PORT TOWNSEND — Jefferson County commissioners learned details of a proposal to expand two conservation areas within the county at their meeting Monday.
The proposal from the state Department of Natural Resources would expand Devil’s Lake Natural Resources Conservation Area by just over 400 acres and Dabob Bay Natural Area by almost 3,000 acres.
The Devil’s Lake expansion would be onto 415 acres of DNR managed trust land, with would put the boundary right up to Quilcene Bay.
Currently, the conservation area, which was dedicated in 2002, is 80 acres and includes the lake, wetlands, bog and the forests around the area, which has developed old growth characteristics thanks to its ability to survive multiple forest fires, according to the DNR proposal.
Of the two proposed areas, the smaller Devil’s Lake is the simplest to plan.
The much more expansive area around Dabob Bay is expected to be a long-term project, according to John Gamon of the DNR.
“We’re thinking out 50 years or 100 years and we want a large site that could be viable, where the ecosystem can grown into its own and be self sustaining,” said Gamon.
The proposed expansion area includes 940 acres of trust land and 2,700 acres of private land.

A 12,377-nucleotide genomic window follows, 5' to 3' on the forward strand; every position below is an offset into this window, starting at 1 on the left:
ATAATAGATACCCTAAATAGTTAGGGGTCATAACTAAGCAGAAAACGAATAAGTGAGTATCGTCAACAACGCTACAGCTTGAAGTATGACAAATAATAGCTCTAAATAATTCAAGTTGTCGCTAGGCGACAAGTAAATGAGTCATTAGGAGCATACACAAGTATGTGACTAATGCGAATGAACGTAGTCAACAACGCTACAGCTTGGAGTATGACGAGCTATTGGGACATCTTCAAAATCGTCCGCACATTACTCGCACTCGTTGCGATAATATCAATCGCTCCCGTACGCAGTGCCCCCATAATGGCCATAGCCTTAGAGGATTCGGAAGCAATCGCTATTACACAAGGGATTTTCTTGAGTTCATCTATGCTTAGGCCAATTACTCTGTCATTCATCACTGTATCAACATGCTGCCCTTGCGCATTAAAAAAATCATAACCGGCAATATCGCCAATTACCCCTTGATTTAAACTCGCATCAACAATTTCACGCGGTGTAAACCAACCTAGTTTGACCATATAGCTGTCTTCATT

However, it would add lowland forests, an estuary and other ecologically significant areas to the already existing area.
The current Dabob conservation area was establish in 1984 to preserve the salt marshes and sand spit plant communities in the area, according to the DNR proposal.
It was enlarged in 2009 to its current boundaries on the north end of Dabob Bay.
The plan is to acquire adjoining parcels of land that hold ecological benefits for the conservation area from willing sellers.
Ideally the entire conservation area would eventually stretch across to Hood Canal and down the southeast side of Dabob Bay.
According to the DNR proposal, the area would protect mature coastal forests, coastal streams, fish spawning areas, eel grass beds, oyster beds, mudflats that are utilized by salmon and shorebirds, and open water.
According to Gamon, the hope is to fund the project using money from Washington State Wildlife and Recreation, trust land transfers and a matching fund with the U.S. Navy.
The commissioners had their concerns, mostly about the private property owners who would now be on or near the proposed conservation areas.
However, the proposal is still in its planning phases and changes will likely be made and issues addressed before it is presented to the public and before it is presented for approval later on.
“That’s exactly why I’m here today, to know your concerns and the concerns of your constituents,” said Gamon.
According to Gamon, there will be an informational meeting for the public Sept. 28 and a public hearing Oct. 13. Both meetings will be held in Quilcene but times and locations are still to be decided.